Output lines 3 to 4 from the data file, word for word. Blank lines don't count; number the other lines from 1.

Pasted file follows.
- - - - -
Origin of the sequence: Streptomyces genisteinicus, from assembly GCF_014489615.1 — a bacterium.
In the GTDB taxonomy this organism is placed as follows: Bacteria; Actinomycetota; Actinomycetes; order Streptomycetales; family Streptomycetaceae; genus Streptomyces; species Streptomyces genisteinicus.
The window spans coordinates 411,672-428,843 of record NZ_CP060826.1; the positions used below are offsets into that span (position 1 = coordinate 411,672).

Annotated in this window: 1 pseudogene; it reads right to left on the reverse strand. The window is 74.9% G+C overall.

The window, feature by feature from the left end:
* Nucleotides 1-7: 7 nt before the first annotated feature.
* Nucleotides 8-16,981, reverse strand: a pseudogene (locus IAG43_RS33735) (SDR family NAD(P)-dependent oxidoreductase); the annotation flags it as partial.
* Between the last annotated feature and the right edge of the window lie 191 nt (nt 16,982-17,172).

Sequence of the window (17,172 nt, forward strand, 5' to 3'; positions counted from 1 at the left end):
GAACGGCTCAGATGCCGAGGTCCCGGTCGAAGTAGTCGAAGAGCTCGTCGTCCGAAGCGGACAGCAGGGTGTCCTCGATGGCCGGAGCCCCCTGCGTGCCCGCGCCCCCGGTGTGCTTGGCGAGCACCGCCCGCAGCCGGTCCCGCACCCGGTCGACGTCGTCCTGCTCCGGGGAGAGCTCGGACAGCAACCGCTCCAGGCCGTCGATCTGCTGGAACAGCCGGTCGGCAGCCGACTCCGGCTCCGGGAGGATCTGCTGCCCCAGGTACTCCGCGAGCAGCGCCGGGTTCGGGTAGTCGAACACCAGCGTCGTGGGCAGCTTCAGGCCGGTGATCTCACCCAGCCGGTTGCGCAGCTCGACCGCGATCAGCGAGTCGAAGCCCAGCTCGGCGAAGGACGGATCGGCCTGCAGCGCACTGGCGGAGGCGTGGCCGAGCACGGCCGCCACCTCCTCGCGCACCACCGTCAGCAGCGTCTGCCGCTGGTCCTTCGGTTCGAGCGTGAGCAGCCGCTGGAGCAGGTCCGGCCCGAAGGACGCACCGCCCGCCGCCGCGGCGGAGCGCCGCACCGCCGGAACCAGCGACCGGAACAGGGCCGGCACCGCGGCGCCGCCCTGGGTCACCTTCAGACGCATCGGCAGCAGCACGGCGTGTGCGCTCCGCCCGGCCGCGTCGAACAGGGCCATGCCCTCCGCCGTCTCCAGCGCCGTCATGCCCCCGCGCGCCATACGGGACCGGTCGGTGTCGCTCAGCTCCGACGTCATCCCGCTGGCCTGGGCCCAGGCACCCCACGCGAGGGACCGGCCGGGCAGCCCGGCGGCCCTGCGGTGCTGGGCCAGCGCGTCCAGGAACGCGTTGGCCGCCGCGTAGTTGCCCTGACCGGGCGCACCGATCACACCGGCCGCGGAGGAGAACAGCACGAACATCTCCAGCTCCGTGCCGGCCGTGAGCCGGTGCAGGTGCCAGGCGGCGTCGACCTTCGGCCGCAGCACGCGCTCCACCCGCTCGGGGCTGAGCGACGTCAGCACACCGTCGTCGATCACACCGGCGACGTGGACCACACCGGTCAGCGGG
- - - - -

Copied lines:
The window spans coordinates 411,672-428,843 of record NZ_CP060826.1; the positions used below are offsets into that span (position 1 = coordinate 411,672).

Annotated in this window: 1 pseudogene; it reads right to left on the reverse strand. The window is 74.9% G+C overall.